What is your opinion on the security of software virtualization solutions (VMWare, Xen, VirtualPC, ...)?
Thomas Ptacek: I can't speak for the three of us on this: if you asked us individually I think you'd get three different answers. What I can say is that interesting research is being done into this; one of the best recent papers is from Tavis Ormandy at Google [PDF].
Tavis found a variety of ways that code running inside of a "guest" virtual machine could potentially disrupt or even hijack the host operating system.
Since ISPs are selling so-called VPS (virtual private servers) running on different types of virtualization software, I was wondering if you had any advice about choosing one.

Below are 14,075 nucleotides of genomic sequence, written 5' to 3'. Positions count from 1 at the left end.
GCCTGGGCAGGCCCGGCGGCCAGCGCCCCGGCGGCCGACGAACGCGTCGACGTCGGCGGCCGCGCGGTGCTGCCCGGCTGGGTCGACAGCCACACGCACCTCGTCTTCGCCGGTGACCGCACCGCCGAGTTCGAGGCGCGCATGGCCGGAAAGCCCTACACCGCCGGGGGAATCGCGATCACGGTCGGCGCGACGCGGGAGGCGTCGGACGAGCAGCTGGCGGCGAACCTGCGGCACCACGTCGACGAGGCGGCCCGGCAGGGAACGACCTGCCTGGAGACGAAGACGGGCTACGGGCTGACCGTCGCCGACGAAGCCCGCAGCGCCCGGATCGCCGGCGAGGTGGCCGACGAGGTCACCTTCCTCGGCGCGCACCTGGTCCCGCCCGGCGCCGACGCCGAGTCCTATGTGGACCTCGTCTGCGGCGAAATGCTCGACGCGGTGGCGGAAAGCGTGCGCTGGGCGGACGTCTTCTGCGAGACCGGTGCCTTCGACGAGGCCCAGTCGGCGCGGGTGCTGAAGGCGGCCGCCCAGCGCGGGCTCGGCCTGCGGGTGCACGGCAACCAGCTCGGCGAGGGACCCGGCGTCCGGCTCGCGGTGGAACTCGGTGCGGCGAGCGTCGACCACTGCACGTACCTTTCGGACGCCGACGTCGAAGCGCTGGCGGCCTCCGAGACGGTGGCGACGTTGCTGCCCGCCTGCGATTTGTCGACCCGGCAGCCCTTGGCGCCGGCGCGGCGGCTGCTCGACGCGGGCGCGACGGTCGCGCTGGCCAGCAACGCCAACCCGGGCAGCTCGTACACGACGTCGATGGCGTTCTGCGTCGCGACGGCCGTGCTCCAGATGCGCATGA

Thomas Ptacek: While new vulnerabilities will always continue to be revealed in virtualization software, I'm confident and optimistic about virtualization. If you're in the market for a "virtual server", you are better off with a Xen or VMWare virtual machine than you are with a classical virtual host, where you share a single running operating system with many other customers.
I don't have any recommendation to make between VMWare and Xen; both are high-quality offerings. As both mature, they look more and more like each other, despite Xen's original distinction of using "paravirtualization".
Two things I would keep in mind if I was running sensitive applications on a virtual server: